Brooklyn Kolache Company
All readers from Texas should already know what kolaches are, but for the rest, feel free to learn. Ever since a friend showed me a woman was raising money on Kickstarter to bring kolaches to New York City, I have been waiting for Brooklyn Kolache Company to open. Before that, I'd gone to such lengths to get kolaches as having a friend bring them on a plane from Austin and even making (or failing at making) them myself. I consider myself an accomplished baker, but I seldom make breads, and I never could get the consistency quite right.
The week after they opened, I had a friend who lives down the block from them bring me one. Even after three hours in her bag, it was already better than the only other kolache I'd had in New York (from the now defunct Kolache Mama near Grand Central). On a Wednesday a couple of weeks ago, I decided to make a pilgrimage to Bed Stuy to try them fresh. I decided to work from the kolache place for the first half of the day after realizing they had free wi-fi. It was a 40-minute trip from Astoria, but well worth it. I tried their chorizo, egg, and cheese kolache (something that certainly would need to be purchased hot and fresh) and a blueberry and sweet cheese one. It hardly feels like work when you have a kolache by your side. I plan to make Brooklyn Kolache Company an occasional work at "home" pilgrimage. Especially because I stupidly "liked" them on facebook and now I'm bombarded with the delicious photos they post every morning.
I went with a couple of friends to see Porgy and Bess on Broadway (before it was apparently nominated for ten Tony awards!). I have never seen the opera, so I can't really comment on purists' concerns that it is too truncated from the original to be good. I thought two hours was actually plenty. But then I'm not one for long operas. If it's a weeknight, it's after 10:30, and we're on the second thirty minute intermission, there's a good chance I'm leaving the Met (so apologies to Renee Fleming's Rusalka in 2009). But I digress.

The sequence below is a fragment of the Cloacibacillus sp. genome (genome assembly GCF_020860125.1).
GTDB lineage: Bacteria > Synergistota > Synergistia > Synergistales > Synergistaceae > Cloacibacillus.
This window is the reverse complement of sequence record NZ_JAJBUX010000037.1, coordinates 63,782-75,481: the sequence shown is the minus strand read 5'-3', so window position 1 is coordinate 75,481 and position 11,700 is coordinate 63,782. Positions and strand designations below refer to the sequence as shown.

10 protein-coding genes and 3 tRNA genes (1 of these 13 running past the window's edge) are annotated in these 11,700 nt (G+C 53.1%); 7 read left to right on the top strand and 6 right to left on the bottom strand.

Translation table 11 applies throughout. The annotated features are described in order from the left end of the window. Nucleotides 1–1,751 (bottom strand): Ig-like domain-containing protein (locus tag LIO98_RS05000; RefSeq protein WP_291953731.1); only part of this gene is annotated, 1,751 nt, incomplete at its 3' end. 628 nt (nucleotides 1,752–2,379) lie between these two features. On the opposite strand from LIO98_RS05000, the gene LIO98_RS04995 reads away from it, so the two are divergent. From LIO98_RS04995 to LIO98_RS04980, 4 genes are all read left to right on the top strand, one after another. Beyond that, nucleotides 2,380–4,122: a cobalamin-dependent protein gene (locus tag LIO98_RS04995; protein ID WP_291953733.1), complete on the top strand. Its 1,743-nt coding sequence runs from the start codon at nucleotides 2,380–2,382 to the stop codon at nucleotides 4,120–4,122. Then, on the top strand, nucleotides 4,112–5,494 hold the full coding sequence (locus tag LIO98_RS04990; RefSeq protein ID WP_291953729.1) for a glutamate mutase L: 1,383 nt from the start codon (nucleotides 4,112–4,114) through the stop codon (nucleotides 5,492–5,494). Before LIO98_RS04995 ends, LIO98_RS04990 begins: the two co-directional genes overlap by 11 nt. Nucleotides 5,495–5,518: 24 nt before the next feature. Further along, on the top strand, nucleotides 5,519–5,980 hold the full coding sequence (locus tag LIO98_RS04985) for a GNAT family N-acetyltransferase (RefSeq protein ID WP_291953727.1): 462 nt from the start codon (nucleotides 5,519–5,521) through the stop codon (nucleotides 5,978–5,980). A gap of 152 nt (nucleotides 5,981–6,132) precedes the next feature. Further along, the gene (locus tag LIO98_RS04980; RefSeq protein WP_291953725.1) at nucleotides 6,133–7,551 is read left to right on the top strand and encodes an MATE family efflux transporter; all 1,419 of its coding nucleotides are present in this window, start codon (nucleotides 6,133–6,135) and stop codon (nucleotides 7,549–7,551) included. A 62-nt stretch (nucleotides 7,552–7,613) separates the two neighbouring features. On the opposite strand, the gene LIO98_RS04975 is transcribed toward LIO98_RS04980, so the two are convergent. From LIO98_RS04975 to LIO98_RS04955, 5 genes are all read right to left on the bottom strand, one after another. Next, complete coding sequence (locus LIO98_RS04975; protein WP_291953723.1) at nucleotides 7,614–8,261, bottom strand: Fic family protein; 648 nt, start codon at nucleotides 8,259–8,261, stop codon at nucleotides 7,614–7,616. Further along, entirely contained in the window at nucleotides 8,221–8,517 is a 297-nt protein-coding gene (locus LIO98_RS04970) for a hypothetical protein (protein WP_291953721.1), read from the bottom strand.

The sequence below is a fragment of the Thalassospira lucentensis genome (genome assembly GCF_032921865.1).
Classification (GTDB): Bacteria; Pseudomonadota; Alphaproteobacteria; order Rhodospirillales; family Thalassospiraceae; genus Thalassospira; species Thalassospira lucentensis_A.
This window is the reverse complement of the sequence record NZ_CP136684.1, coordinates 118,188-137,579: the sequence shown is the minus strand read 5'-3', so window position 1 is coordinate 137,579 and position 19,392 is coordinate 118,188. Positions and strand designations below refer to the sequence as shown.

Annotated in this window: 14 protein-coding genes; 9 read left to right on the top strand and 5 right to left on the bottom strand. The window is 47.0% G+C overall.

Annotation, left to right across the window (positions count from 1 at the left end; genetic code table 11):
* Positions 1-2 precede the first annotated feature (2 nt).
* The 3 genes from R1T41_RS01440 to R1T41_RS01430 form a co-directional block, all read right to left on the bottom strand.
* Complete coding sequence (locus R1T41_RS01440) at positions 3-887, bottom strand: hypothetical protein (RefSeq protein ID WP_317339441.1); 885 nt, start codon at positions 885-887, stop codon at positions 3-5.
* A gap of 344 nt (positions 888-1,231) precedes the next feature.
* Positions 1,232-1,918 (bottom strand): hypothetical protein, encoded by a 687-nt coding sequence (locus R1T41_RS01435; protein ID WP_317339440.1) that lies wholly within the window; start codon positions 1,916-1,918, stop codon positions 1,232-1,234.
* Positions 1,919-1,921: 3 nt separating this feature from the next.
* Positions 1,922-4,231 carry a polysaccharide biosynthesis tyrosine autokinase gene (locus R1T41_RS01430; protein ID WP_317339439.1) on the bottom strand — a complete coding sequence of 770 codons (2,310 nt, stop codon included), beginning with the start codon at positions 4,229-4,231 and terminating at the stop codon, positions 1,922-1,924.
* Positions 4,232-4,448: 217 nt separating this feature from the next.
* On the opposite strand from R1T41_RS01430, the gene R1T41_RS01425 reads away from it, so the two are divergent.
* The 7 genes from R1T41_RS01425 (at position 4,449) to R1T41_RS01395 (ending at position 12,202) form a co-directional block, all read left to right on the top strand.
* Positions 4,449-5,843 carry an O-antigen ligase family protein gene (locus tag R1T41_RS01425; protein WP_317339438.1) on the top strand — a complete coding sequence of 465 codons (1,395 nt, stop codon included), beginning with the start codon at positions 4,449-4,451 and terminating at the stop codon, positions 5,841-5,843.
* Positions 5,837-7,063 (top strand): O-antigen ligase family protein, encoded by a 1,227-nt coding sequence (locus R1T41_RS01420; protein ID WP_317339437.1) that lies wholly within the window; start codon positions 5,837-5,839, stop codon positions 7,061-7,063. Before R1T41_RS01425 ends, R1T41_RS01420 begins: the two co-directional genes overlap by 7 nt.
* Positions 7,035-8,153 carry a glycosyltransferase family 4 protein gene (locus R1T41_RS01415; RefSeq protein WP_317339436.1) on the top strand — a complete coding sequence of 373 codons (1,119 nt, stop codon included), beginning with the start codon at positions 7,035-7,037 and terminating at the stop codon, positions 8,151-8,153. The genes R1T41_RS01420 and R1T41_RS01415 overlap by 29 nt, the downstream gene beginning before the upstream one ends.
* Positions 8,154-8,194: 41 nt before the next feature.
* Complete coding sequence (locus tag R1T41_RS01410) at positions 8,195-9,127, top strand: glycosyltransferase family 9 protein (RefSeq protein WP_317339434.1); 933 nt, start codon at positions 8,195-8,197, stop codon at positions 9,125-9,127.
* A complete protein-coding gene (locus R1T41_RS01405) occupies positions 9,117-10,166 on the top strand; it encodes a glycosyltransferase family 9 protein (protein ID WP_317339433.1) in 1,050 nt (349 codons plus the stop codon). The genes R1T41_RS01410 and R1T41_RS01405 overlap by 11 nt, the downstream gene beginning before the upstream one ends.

Going into Porgy and Bess, I knew nothing about it plot-wise except that it was a love story. The themes of love and redemption are very simple, but overarching. It also had a higher body count than I expected, although perhaps I should have, as it is based on an opera. The cast was amazing, and while I didn't have the same top-tapping good feeling of when I walk out of the more comic musicals I usually attend, I certainly credit it with being an excellent performance. Whenever I see a Broadway show, I wonder why I don't see more of them. Then I remember I work in publishing.
When my friend asked if I wanted to run a 5K with her, I agreed only because the 5K route was through the Bronx Zoo. Well, and because it was to raise money for lions (thanks to everyone who donated!). Running a 5K (or really any race) has never been one of my ambitions. I like to run okay, but I don't ever measure the distance, and I certainly don't run in huge groups of people dodging each other to get to a starting line. My friend assured me her group was very laid back (they went by the moniker "The Lazy Lions"), so I figured, why not? Turns out running 5Ks are actually really fun. Or actually, I can't speak to that generally, but I can say: running 5Ks through the zoo are really fun.
I hadn't trained at all (other than just my usual morning runs) and didn't really know if I normally run 3.2 miles or not, so I was wary of my performance. However, running (or really, who am I kidding? jogging) is much easier and less painful when you get to look at animals along the way. Some of the animals (namely the hyena and a small heard of antelopes) even got in on the excitement and ran with us for a little bit (on the other side of the enclosures, that is). There was also a new baby giraffe that was just born in March. Many runners stopped to gawk at him, although part of that might have been because it was around the two mile point, and they wanted an excuse for a break.
After the race, and walking around the zoo for another few hours, I felt like this little lemur.